I'm not alone in my thinking. Yesterday, a neighbor was out walking his dog. He stopped and commented how sharp the car looked. He just bought an A4 and said he'd replace it with the new Accord when his lease is up.
Brian Moody, Road Test Editor
December 12, 2007
Last night, I was pulled over for only the second time in my life. The first time I think I was 17 years old.
I couldn't imagine why I was being snagged. I was aware there was a cop car behind me and I definitely wasn't speeding or anything like that.
But it turns out I didn't have my lights on.
When I left the office last night, it was the first time I had been in our new Accord, so I took a few minutes to locate everything I'd need and I put the lights on AUTO. When I pulled into my driveway at home, I was trying to take a picture of the nav screen reflected in the windshield. I wanted to write about the glare. I switched off the headlamps to try to capture the reflection but I couldn't get the shot I wanted, so I just turned the car off and went in the house.
A little while later, I went to the store and forgot I had turned off the lights. I'm so used to modern cars doing things like that for me. So, the Redondo Beach PD pulled me over to tell me about my lights.
"They're on AUTO," I said.
"I can see they are OFF from here," he said. "License, registration, proof of insurance."
He said my running lights were on but the back of the car was completely dark and that could be dangerous. The episode could have ended there, but he wanted to know why I had distributor plates. Was I on a test drive? Well, then who owns this car I'm driving? So I explained about my job and how we keep cars for a year and we write about them, etc.
Actually, the Officer was very cool and really nice about the whole thing. He did not give me a ticket, but he left me with a bit of advice, "Always know the car you are driving."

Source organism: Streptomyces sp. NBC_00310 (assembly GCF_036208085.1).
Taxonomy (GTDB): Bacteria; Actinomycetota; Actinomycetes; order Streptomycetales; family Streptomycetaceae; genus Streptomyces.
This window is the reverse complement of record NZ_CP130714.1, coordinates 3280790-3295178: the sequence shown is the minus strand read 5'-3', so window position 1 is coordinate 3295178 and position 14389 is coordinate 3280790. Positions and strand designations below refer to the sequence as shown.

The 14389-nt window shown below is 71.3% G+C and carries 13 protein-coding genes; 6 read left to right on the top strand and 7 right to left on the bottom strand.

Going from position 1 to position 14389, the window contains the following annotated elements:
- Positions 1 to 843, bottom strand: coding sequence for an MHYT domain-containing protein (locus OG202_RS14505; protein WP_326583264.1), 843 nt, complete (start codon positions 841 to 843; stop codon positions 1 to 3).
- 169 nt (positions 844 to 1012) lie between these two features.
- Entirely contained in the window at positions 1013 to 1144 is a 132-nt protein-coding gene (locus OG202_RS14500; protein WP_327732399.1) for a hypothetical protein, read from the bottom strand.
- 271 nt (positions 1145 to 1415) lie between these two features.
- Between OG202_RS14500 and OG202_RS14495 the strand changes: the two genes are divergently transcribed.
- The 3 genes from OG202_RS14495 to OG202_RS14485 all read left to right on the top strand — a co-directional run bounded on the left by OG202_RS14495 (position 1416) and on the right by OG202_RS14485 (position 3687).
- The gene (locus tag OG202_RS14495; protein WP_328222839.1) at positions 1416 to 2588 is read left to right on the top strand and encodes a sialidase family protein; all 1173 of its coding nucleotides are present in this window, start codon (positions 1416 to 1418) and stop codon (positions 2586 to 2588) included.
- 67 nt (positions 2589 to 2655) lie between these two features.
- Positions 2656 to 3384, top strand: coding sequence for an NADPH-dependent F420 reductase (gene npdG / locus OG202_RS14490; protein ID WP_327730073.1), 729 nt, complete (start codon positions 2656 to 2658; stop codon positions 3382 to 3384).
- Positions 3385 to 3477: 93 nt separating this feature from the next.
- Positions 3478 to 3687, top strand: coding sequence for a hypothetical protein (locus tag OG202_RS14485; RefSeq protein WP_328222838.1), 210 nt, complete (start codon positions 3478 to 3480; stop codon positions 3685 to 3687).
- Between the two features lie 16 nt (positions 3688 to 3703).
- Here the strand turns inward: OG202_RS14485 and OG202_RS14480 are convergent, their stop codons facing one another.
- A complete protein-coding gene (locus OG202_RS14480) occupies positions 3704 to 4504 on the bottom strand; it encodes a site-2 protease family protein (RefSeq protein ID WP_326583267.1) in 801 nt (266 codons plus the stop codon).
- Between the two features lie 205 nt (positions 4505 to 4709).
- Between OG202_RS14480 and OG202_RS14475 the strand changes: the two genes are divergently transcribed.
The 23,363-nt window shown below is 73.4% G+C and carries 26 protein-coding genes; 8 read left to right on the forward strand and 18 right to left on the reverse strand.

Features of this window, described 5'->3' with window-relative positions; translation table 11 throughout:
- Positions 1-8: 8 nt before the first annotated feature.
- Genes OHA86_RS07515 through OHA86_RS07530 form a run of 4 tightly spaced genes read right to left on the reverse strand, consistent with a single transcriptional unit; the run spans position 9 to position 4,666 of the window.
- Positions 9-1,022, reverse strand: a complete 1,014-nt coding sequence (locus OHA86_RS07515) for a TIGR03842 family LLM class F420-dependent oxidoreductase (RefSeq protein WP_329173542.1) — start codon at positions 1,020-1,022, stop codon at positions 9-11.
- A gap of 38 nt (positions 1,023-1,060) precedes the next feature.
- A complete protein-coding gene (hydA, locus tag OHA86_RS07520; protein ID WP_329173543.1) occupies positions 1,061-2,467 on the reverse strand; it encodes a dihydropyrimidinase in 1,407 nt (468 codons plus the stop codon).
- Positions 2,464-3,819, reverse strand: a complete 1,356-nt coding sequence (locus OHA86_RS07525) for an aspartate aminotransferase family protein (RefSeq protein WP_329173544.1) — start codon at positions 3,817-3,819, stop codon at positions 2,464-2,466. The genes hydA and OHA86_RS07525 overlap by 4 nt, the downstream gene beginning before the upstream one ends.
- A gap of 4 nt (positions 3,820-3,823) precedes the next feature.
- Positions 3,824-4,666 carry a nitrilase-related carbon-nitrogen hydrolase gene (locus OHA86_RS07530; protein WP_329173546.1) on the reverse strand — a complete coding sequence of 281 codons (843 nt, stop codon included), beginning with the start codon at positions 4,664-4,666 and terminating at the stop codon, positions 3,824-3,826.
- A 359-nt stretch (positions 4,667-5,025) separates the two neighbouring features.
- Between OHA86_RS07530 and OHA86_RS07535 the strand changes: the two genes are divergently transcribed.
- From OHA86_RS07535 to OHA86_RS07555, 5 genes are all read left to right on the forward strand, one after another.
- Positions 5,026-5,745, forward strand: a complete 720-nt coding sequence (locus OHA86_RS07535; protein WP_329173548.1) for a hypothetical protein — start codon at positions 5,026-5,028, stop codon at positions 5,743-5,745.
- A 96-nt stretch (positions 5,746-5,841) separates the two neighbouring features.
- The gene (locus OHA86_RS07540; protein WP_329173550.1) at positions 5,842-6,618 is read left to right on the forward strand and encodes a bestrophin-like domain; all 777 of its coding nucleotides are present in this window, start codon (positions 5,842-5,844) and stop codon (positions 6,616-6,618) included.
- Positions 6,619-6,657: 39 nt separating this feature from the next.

Donna DeRosa, Managing Editor @ 5,276 miles
November 30, 2007
The 8:00 p.m. email simply asked, "What are you driving?"
A common enough question in our office, but when it comes from two Edmunds.com editors on assignment in Japan, it translates pretty quickly to, "Can you pick us up at the airport in the morning?"
Lucky for the boys, our long-term 2008 Honda Accord was already stashed in my garage. I responded with the affirmative, "What time?," safe in the knowledge that the Accord's 14-cubic-foot trunk would handle their personal luggage and camera gear, and my daughter's car seat wouldn't be in the way, either.
Had I gone for the Mini Cooper that night, they might've been thumbin' it...
Kelly Toepke, News Editor @ 4,251 miles
November 20, 2007
We've added a 2008 Honda Accord EX-L V6 to our fleet and I was lucky enough to take it down to San Diego to see my beloved Indianapolis Colts lose a close one to Adam Vinatieri and their own special teams. Or rather, if you're my girlfriend, spend a romantic weekend at the enchanting Hotel Del Coronado.
The new Accord is quite an accomplishment. It maintains a feeling of nimbleness, while also motoring down Interstate 5 with big-car authority and having room for five people.
I've said before that our long-term Altima was my favorite amongst our many fleet members, but I think the Accord has just barely nipped its crown. It may not be quite as fun to drive, but it's certainly no slouch, and it's hard not to love a car that's so tremendously well-rounded. Plus, it costs less than the Nissan and I think it looks better, too.
From the Del Coronado to Qualcomm Stadium and elsewhere, the Accord was a perfect road trip companion -- I think it's going to be a good year. Stay tuned for Part 2 when I feature the Accord's tremendous nav system in detail (with video!).
James Riswick, Associate Editor @ 3,792 miles